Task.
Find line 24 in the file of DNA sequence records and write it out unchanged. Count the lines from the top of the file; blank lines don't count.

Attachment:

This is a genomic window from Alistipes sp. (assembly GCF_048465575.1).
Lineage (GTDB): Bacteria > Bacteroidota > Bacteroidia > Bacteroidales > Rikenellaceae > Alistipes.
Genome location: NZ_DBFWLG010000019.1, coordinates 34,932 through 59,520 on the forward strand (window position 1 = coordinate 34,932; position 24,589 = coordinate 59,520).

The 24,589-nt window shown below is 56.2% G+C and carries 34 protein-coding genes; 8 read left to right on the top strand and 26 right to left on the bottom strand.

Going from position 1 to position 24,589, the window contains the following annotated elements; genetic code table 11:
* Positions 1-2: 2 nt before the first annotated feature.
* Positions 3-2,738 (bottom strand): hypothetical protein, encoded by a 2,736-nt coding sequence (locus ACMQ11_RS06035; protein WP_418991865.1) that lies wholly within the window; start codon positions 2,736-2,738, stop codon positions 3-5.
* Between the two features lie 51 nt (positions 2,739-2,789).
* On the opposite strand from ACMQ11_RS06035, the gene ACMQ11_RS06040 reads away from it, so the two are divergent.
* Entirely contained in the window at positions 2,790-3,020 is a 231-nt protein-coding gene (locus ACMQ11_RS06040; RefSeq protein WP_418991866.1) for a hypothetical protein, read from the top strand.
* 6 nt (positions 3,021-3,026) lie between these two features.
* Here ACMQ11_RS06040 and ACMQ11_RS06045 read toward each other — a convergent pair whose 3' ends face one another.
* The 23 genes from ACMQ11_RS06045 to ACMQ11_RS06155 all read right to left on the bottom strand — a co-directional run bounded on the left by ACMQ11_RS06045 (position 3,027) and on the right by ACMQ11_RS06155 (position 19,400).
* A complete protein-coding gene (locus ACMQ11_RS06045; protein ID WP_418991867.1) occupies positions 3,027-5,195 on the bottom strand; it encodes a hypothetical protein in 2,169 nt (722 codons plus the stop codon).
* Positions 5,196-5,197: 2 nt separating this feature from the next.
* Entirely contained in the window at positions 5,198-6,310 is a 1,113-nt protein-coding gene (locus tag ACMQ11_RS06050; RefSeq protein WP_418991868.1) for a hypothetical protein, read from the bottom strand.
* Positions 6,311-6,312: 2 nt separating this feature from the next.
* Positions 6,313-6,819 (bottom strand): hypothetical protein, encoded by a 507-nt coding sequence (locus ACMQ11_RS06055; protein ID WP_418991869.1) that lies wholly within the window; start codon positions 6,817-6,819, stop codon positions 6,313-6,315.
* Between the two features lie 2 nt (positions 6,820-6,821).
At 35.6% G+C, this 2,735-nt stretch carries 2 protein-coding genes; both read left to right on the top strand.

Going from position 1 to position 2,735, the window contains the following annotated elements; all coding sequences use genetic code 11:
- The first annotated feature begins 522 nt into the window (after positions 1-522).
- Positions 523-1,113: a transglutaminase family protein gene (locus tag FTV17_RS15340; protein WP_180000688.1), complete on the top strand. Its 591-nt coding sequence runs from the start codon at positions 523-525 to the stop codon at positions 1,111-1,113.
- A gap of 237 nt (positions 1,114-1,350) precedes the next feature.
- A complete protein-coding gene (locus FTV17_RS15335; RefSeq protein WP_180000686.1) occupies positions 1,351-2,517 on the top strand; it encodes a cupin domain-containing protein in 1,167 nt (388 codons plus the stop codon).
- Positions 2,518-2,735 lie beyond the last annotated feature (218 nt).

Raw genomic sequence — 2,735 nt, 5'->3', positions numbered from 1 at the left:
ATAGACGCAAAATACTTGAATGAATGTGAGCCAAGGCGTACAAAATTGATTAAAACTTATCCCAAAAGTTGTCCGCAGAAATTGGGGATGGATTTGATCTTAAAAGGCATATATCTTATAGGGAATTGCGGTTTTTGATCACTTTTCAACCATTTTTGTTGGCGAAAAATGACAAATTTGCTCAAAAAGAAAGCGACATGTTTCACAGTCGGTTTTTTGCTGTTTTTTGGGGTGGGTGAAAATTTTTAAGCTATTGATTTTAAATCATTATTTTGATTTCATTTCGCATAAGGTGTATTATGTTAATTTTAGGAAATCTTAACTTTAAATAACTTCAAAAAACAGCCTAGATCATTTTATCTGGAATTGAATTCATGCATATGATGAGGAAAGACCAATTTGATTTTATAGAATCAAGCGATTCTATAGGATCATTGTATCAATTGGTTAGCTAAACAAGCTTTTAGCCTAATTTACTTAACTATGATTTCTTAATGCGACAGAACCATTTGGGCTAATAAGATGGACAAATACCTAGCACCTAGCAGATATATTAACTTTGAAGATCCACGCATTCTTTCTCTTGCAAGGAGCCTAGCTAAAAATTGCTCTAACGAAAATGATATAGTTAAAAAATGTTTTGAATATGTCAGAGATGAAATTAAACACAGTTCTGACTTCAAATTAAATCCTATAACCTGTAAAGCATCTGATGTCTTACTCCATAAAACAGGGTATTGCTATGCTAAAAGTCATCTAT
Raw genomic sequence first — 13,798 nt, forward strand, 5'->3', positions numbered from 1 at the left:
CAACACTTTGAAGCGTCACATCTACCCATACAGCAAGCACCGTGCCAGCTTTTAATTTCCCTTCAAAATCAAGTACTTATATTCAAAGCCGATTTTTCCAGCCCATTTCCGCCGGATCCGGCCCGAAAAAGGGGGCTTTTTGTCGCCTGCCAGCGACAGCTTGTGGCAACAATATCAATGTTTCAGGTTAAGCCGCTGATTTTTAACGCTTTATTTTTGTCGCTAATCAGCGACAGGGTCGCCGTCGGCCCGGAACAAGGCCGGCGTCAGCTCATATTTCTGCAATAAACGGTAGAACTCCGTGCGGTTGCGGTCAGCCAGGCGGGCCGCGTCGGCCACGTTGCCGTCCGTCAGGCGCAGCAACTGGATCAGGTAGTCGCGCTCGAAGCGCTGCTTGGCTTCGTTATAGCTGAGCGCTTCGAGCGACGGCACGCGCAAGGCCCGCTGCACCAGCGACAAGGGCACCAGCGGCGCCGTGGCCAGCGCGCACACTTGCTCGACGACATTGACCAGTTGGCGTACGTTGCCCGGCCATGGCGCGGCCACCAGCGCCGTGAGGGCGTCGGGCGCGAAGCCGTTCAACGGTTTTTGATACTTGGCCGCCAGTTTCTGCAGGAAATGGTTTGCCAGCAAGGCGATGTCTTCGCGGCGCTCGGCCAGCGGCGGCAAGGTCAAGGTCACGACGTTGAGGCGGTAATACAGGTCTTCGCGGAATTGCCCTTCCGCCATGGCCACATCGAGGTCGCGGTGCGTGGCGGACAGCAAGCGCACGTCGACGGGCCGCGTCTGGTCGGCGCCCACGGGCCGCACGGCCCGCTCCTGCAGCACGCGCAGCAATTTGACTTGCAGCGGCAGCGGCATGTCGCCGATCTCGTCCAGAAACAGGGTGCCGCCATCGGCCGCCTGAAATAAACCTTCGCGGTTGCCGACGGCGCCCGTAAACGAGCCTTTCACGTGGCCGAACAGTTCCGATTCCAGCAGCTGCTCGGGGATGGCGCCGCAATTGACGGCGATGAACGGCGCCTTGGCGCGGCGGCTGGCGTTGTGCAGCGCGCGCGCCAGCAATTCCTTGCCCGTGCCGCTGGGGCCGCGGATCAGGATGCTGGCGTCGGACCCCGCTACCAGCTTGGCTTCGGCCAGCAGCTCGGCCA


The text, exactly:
- A gap of 237 nt (positions 1,114-1,350) precedes the next feature.